The action of the story takes place in Queensland in the 1950s and 1970s. As I was reading, I kept hearing the strains of the Go-Betweens “Cattle and Cane” and “Streets of Your Town.” Like this book, they were songs looking back on a time in Queensland when men threw their weight around and everyone else cowered, and the only powerful women seemed to be the Catholic nuns running the schools, orphanages and hospitals.
As well as the character of Caroline ‘Miki’ Patrick, the second major character in Goodbye Lullaby is Jude Brenner, a Jewish girl who has lost her parents in a car accident and is being brought up by her aunt who’s moved to suburban Brisbane from Brooklyn to care for her. Jude Brenner is a strong character, full of teenage chutzpah and with a joyful nonchalance towards the bully in the schoolyard. Her refusal to bow to the authority of the schoolyard bully is a motif that is repeated through the novel as Jude becomes the one character whose lust for life is not dimmed by her experiences and environment and who continues to go at life full tilt and with maximum joy. Here strength sees her become a politics professor in New York and like Miki Patrick, a known protestor of the Vietnam war.
I must say, even though the novel was written from the point of view of Caroline ‘Miki’ Patrick, my favourite characters were the Americans – Jude Brenner and Rex Lapari, the ex-US marine with one leg who runs the Resistance Bookshop in Fortitude Valley Brisbane. They’re the energetic and outgoing outsiders in the claustrophobic conservatism of 1950s to 1970s Australia. They’re both fresh, irreverent and caring. These two characters present a new way to deal with social issues. Discussing them, tackling them head on, dealing with them, and not submitting to a higher force.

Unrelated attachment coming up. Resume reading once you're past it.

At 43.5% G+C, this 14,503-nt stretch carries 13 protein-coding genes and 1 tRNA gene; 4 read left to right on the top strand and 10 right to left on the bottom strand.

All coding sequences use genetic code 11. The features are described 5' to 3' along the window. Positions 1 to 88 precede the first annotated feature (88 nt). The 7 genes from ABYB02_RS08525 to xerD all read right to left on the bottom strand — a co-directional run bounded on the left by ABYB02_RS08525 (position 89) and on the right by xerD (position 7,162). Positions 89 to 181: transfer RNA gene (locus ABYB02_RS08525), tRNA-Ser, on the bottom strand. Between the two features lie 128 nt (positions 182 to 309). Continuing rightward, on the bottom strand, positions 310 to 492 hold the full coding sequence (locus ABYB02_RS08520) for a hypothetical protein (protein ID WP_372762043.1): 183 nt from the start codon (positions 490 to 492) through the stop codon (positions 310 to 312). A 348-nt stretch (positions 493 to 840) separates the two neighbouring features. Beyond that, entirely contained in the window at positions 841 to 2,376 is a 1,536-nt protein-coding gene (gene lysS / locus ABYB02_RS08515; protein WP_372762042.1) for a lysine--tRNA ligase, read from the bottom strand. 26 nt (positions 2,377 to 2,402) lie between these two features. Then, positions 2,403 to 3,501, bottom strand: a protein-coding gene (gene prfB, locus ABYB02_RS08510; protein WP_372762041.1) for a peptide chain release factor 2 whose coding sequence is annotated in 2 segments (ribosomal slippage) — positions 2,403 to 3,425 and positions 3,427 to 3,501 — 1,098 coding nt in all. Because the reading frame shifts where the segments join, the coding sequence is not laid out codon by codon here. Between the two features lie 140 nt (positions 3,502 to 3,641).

Goodbye Lullaby is a terrific read. Jan Murray draws on her own experiences and those of peers and relatives to give the reader an inside view on the social conditions in 1970s Australia that gave rise to a number of social movements – feminism, aboriginal rights, the peace movement. All of these elements are packed into a single girls’ road story, it’s impressive! My only sadness was that Miki and Jude failed in their adventure, and that the conditions of their era bore down so completely on them. How cool would it have been if they’d succeeded? I was so willing them to do so, however I realise that that would have been a story of our times and not theirs.
And the lullaby – well you’ll just need to read that book to find out what that means!
Goodbye Lullaby, by Jan Murray is due to be released by Harlequin Mira in September. You can find out more here…
Fiona lives in bayside Melbourne and has a background in the street press and radio. She worked at ABC Radio in the mid 1990s and from 1996 has been involved in co-founding various online publishing ventures. She has three children and is working on her first novel. You can find out a little more about Fiona here.
I’m really looking forward to bringing you more of Fiona’s reviews in the near future.